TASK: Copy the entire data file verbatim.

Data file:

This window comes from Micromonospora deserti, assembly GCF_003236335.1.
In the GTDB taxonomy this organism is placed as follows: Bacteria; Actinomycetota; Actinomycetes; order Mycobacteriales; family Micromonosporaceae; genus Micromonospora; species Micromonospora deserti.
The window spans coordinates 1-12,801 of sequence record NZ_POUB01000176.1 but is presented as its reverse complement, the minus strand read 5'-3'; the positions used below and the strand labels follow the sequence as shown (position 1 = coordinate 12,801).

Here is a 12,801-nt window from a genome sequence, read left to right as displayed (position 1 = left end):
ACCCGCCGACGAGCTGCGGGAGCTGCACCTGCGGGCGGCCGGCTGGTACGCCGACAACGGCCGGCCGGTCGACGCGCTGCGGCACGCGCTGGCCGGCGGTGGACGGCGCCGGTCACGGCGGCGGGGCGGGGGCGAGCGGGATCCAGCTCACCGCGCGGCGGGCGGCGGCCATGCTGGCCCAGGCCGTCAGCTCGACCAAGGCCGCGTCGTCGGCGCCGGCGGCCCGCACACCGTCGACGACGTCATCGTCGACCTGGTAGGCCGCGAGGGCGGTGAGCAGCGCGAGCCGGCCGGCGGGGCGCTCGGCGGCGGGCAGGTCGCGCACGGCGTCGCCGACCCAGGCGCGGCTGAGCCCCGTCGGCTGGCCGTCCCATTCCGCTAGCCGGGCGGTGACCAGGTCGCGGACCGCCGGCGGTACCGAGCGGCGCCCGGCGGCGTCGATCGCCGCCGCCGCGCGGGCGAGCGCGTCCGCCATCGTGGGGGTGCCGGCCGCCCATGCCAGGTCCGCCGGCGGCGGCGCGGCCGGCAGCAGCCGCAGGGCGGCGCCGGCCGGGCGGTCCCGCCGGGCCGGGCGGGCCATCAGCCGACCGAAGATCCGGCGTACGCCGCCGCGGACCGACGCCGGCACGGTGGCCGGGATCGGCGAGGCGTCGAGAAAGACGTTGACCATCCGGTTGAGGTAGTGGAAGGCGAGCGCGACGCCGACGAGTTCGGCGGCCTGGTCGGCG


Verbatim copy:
This window comes from Micromonospora deserti, assembly GCF_003236335.1.
In the GTDB taxonomy this organism is placed as follows: Bacteria; Actinomycetota; Actinomycetes; order Mycobacteriales; family Micromonosporaceae; genus Micromonospora; species Micromonospora deserti.
The window spans coordinates 1-12,801 of sequence record NZ_POUB01000176.1 but is presented as its reverse complement, the minus strand read 5'-3'; the positions used below and the strand labels follow the sequence as shown (position 1 = coordinate 12,801).

Here is a 12,801-nt window from a genome sequence, read left to right as displayed (position 1 = left end):
ACCCGCCGACGAGCTGCGGGAGCTGCACCTGCGGGCGGCCGGCTGGTACGCCGACAACGGCCGGCCGGTCGACGCGCTGCGGCACGCGCTGGCCGGCGGTGGACGGCGCCGGTCACGGCGGCGGGGCGGGGGCGAGCGGGATCCAGCTCACCGCGCGGCGGGCGGCGGCCATGCTGGCCCAGGCCGTCAGCTCGACCAAGGCCGCGTCGTCGGCGCCGGCGGCCCGCACACCGTCGACGACGTCATCGTCGACCTGGTAGGCCGCGAGGGCGGTGAGCAGCGCGAGCCGGCCGGCGGGGCGCTCGGCGGCGGGCAGGTCGCGCACGGCGTCGCCGACCCAGGCGCGGCTGAGCCCCGTCGGCTGGCCGTCCCATTCCGCTAGCCGGGCGGTGACCAGGTCGCGGACCGCCGGCGGTACCGAGCGGCGCCCGGCGGCGTCGATCGCCGCCGCCGCGCGGGCGAGCGCGTCCGCCATCGTGGGGGTGCCGGCCGCCCATGCCAGGTCCGCCGGCGGCGGCGCGGCCGGCAGCAGCCGCAGGGCGGCGCCGGCCGGGCGGTCCCGCCGGGCCGGGCGGGCCATCAGCCGACCGAAGATCCGGCGTACGCCGCCGCGGACCGACGCCGGCACGGTGGCCGGGATCGGCGAGGCGTCGAGAAAGACGTTGACCATCCGGTTGAGGTAGTGGAAGGCGAGCGCGACGCCGACGAGTTCGGCGGCCTGGTCGGCG